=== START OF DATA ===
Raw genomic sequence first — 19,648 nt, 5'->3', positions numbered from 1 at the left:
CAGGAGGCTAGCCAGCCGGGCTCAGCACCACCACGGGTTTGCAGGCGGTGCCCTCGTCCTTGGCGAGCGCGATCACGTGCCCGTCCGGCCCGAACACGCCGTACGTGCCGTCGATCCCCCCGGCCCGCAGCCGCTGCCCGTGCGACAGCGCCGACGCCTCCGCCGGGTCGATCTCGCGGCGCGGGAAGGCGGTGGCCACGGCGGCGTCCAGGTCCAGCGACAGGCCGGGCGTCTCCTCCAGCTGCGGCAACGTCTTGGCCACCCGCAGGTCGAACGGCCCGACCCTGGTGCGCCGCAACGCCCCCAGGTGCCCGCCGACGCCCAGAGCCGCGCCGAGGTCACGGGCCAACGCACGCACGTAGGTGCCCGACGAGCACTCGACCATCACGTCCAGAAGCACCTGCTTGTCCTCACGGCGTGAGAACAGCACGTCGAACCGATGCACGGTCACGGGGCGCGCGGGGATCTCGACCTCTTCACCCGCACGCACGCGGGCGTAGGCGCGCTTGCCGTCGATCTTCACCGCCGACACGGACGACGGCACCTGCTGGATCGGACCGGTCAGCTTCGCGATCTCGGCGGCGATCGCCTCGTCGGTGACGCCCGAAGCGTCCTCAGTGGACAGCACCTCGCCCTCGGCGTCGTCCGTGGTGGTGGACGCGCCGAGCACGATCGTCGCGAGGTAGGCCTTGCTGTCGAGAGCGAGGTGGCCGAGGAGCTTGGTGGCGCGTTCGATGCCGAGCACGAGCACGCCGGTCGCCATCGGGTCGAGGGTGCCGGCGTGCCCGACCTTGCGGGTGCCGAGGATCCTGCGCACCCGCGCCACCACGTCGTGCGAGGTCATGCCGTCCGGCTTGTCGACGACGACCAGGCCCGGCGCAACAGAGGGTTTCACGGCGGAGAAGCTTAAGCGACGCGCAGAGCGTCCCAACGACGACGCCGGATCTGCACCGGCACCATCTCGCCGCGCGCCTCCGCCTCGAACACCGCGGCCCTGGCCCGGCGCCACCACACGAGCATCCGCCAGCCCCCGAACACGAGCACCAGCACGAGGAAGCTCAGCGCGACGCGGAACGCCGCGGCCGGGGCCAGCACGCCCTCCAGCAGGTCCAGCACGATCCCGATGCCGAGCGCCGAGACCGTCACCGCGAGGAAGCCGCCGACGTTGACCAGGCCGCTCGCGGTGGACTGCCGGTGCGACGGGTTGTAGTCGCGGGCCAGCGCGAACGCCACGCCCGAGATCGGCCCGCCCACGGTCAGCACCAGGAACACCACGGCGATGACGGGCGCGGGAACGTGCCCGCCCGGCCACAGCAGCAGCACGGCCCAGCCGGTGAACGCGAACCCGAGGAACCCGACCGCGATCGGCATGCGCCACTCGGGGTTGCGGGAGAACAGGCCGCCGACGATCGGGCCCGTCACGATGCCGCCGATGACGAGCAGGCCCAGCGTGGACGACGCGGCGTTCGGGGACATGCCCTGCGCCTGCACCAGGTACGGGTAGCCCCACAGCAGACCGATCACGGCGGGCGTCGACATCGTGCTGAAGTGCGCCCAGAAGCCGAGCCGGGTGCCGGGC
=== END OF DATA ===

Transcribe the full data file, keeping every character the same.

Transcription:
Raw genomic sequence first — 19,648 nt, 5'->3', positions numbered from 1 at the left:
CAGGAGGCTAGCCAGCCGGGCTCAGCACCACCACGGGTTTGCAGGCGGTGCCCTCGTCCTTGGCGAGCGCGATCACGTGCCCGTCCGGCCCGAACACGCCGTACGTGCCGTCGATCCCCCCGGCCCGCAGCCGCTGCCCGTGCGACAGCGCCGACGCCTCCGCCGGGTCGATCTCGCGGCGCGGGAAGGCGGTGGCCACGGCGGCGTCCAGGTCCAGCGACAGGCCGGGCGTCTCCTCCAGCTGCGGCAACGTCTTGGCCACCCGCAGGTCGAACGGCCCGACCCTGGTGCGCCGCAACGCCCCCAGGTGCCCGCCGACGCCCAGAGCCGCGCCGAGGTCACGGGCCAACGCACGCACGTAGGTGCCCGACGAGCACTCGACCATCACGTCCAGAAGCACCTGCTTGTCCTCACGGCGTGAGAACAGCACGTCGAACCGATGCACGGTCACGGGGCGCGCGGGGATCTCGACCTCTTCACCCGCACGCACGCGGGCGTAGGCGCGCTTGCCGTCGATCTTCACCGCCGACACGGACGACGGCACCTGCTGGATCGGACCGGTCAGCTTCGCGATCTCGGCGGCGATCGCCTCGTCGGTGACGCCCGAAGCGTCCTCAGTGGACAGCACCTCGCCCTCGGCGTCGTCCGTGGTGGTGGACGCGCCGAGCACGATCGTCGCGAGGTAGGCCTTGCTGTCGAGAGCGAGGTGGCCGAGGAGCTTGGTGGCGCGTTCGATGCCGAGCACGAGCACGCCGGTCGCCATCGGGTCGAGGGTGCCGGCGTGCCCGACCTTGCGGGTGCCGAGGATCCTGCGCACCCGCGCCACCACGTCGTGCGAGGTCATGCCGTCCGGCTTGTCGACGACGACCAGGCCCGGCGCAACAGAGGGTTTCACGGCGGAGAAGCTTAAGCGACGCGCAGAGCGTCCCAACGACGACGCCGGATCTGCACCGGCACCATCTCGCCGCGCGCCTCCGCCTCGAACACCGCGGCCCTGGCCCGGCGCCACCACACGAGCATCCGCCAGCCCCCGAACACGAGCACCAGCACGAGGAAGCTCAGCGCGACGCGGAACGCCGCGGCCGGGGCCAGCACGCCCTCCAGCAGGTCCAGCACGATCCCGATGCCGAGCGCCGAGACCGTCACCGCGAGGAAGCCGCCGACGTTGACCAGGCCGCTCGCGGTGGACTGCCGGTGCGACGGGTTGTAGTCGCGGGCCAGCGCGAACGCCACGCCCGAGATCGGCCCGCCCACGGTCAGCACCAGGAACACCACGGCGATGACGGGCGCGGGAACGTGCCCGCCCGGCCACAGCAGCAGCACGGCCCAGCCGGTGAACGCGAACCCGAGGAACCCGACCGCGATCGGCATGCGCCACTCGGGGTTGCGGGAGAACAGGCCGCCGACGATCGGGCCCGTCACGATGCCGCCGATGACGAGCAGGCCCAGCGTGGACGACGCGGCGTTCGGGGACATGCCCTGCGCCTGCACCAGGTACGGGTAGCCCCACAGCAGACCGATCACGGCGGGCGTCGACATCGTGCTGAAGTGCGCCCAGAAGCCGAGCCGGGTGCCGGGC